Linear PEIs ranging from 19 to 28 kDa are most suitable for the efficient transfection of DNA into mammalian cells. Indeed high molecular weight fragments (>200 kDa) are involved in cell toxicity probably due to damage to the cell membrane during the release of DNA into the cell cytoplasm, whereas low molecular weight fragments are not effective in the formation of complexes with DNA.

In addition, although some linear PEIs appear to be of interest for transfection, the partial acidic hydrolysis of the intermediate form (deacylation) during synthesis leads to the presence of propionate side chains in the final product that are then responsible for poor transfection efficiency due to the reduction in free protonable amines.

Finally, even in the case of what is claimed to be fully deacylated linear PEI, inconsistencies in the manufacturing process often result in the presence of multilength PEI fragments with a high polydispersity in the final product causing uncontrollable variations in protein yields batch to batch manufacturing.

PEIpro is manufactured from a well-qualified monomer unit that is then converted into PEOX intermediate by cationic ring-opening polymerization. The PEOX intermediate is purified and then fully hydrolyzed into a linear PEI.

The molecular weight of PEIpro has been optimized to maximize transfection efficiency and to make certain that lot-to-lot molecular weights are reproducible. The result is the production of high recombinant protein levels using TGE systems (Figure 1).

Figure 1. Transfection efficiencies using different PEI compared to PEIpro™. Suspension-adapted HEK-293 EBNA cells (106/mL) in synthetic culture medium were transfected with 1 µg/mL of pCMV-EGFP and CaP or 25K b- or L- PEI (N/P 10) or PEIpro (1 µL). Cells were observed 1 day post-transfection.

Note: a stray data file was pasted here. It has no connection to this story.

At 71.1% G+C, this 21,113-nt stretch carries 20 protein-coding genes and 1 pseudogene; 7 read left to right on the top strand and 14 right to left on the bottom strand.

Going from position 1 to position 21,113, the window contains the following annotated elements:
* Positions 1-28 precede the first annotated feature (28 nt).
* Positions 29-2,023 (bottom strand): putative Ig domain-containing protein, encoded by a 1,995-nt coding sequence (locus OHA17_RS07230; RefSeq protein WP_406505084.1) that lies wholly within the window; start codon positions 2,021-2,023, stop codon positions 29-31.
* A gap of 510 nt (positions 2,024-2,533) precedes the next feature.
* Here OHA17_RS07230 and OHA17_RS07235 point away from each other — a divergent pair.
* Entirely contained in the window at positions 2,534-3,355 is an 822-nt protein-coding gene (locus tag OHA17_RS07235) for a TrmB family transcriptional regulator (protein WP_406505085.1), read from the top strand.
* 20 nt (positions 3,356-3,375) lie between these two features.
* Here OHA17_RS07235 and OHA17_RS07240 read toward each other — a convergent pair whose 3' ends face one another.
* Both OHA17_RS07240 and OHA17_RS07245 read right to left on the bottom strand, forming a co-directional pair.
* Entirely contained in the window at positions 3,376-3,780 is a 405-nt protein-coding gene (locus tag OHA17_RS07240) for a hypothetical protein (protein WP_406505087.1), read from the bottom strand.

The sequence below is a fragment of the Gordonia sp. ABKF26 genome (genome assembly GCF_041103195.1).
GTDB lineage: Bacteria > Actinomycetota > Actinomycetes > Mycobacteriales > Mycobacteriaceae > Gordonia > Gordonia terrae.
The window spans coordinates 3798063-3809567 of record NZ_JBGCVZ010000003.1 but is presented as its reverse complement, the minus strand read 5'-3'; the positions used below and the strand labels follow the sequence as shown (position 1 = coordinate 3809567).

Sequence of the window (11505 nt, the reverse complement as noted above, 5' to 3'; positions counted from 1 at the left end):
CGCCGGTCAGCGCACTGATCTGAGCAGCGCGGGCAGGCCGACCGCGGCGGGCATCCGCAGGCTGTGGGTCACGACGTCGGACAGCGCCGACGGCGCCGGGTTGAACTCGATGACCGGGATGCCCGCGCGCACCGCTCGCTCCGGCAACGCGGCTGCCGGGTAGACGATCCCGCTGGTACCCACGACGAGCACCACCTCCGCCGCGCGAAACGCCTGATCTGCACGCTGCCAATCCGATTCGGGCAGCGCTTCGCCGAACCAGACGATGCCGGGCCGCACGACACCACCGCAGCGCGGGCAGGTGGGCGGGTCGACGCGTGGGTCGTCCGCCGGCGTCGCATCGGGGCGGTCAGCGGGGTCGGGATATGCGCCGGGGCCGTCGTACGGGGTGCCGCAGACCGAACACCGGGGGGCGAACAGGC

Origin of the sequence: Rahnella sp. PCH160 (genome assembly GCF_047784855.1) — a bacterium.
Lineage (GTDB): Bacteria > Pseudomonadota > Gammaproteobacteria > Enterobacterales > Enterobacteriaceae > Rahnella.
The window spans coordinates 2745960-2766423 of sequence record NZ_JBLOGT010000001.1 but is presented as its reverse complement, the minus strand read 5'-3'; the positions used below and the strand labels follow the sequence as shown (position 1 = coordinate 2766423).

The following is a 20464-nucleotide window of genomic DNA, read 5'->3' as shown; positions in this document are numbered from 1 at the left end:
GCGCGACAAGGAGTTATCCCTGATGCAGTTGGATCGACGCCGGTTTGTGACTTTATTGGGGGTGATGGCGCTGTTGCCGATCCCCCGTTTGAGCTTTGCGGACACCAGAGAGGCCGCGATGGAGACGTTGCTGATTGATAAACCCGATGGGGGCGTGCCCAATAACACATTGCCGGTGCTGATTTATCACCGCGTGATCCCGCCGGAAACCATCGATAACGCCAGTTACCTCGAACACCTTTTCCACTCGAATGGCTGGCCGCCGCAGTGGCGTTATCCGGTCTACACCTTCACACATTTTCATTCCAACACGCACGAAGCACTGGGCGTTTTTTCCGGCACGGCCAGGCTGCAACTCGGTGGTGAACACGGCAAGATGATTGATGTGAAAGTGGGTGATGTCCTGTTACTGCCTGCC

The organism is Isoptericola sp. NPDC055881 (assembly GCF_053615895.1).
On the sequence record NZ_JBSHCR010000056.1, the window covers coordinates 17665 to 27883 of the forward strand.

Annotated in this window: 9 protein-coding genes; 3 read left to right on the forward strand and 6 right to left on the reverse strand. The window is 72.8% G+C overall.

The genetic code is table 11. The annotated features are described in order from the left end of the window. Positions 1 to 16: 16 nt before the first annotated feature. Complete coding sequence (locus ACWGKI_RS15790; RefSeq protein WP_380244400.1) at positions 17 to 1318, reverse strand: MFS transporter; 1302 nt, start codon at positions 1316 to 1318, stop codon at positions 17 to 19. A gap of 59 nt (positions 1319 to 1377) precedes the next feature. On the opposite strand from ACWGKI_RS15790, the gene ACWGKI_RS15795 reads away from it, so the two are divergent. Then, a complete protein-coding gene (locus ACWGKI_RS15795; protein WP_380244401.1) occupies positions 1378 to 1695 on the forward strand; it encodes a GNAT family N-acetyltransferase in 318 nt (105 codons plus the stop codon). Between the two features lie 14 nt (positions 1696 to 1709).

Product Consistency

The quality of PEIpro is continuously assessed during the manufacturing process with the appropriate control testing (Figure 2).

Figure 2. PEIpro in-process and lot release quality controls.

Further, systematic lot management and release testing is performed for each lot produced. To assess activity a standardized transfection assay is carried out with a suspension-adapted HEK-293 cell line in animal-component-free media to ensure the reliability and reproducibility of the transfection efficiency under conditions that are suitable for biomanufacturing.

Figure 3 demonstrates PEIpro’s ability to deliver reproducible protein production from lot-to-lot.

In addition to ensuring reliable production of recombinant proteins during the entire development process, any PEI transfection reagent selected should have the potential to meet cGMP guidelines from FDA, EMA, or ICH when the transfection reagent will be used to produce therapeutic recombinant proteins that are in late-stage clinical development (i.e., post-Phase I).

PEIpro is tested for complete sterility, the absence of mycoplasma, and the presence of low levels of bacterial endotoxins (following pharmacopeia standards).

Combined with appropriate and advanced quality controls, as well as lot release testing, PEIpro enables biopharmaceutical companies to develop consistent, reliable, and secure TGE systems for the reproducible production of recombinant proteins.

Figure 3. Lot-to-lot transfection reproducibility using PEIpro transfection reagent. HEK-293 EBNA cells were seeded in synthetic media, incubated at 37°C, 8% CO2 with constant shaking and transfected with PEIpro following the standard protocol. Luciferase expression was assayed 48 h after transfection.

Mathieu Porte is an R&D engineer, Fabrice Stock works as production manager, and Habib Horry, Ph.D. ([email protected]), serves as strategic marketing manager at Polyplus Transfection. Web: